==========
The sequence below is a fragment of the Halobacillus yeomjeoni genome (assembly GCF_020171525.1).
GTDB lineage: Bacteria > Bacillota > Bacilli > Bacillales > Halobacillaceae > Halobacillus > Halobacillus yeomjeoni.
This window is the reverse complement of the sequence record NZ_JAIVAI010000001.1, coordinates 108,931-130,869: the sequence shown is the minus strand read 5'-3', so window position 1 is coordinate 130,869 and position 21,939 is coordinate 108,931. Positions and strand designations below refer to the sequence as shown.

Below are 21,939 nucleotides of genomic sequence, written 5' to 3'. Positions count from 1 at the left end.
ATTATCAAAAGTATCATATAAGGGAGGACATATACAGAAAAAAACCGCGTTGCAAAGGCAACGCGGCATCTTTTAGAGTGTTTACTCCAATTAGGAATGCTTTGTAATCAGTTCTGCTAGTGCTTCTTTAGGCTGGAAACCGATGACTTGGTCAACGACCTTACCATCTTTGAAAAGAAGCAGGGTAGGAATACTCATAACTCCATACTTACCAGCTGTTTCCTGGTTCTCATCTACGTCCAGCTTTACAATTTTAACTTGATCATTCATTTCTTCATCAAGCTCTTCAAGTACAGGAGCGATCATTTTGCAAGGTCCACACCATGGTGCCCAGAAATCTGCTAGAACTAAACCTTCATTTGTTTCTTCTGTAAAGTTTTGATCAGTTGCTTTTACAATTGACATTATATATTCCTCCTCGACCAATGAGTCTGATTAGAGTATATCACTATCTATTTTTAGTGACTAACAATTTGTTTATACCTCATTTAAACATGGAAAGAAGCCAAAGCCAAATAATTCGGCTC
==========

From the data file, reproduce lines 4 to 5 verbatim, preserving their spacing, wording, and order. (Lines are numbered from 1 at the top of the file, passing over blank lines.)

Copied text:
Below are 21,939 nucleotides of genomic sequence, written 5' to 3'. Positions count from 1 at the left end.
ATTATCAAAAGTATCATATAAGGGAGGACATATACAGAAAAAAACCGCGTTGCAAAGGCAACGCGGCATCTTTTAGAGTGTTTACTCCAATTAGGAATGCTTTGTAATCAGTTCTGCTAGTGCTTCTTTAGGCTGGAAACCGATGACTTGGTCAACGACCTTACCATCTTTGAAAAGAAGCAGGGTAGGAATACTCATAACTCCATACTTACCAGCTGTTTCCTGGTTCTCATCTACGTCCAGCTTTACAATTTTAACTTGATCATTCATTTCTTCATCAAGCTCTTCAAGTACAGGAGCGATCATTTTGCAAGGTCCACACCATGGTGCCCAGAAATCTGCTAGAACTAAACCTTCATTTGTTTCTTCTGTAAAGTTTTGATCAGTTGCTTTTACAATTGACATTATATATTCCTCCTCGACCAATGAGTCTGATTAGAGTATATCACTATCTATTTTTAGTGACTAACAATTTGTTTATACCTCATTTAAACATGGAAAGAAGCCAAAGCCAAATAATTCGGCTC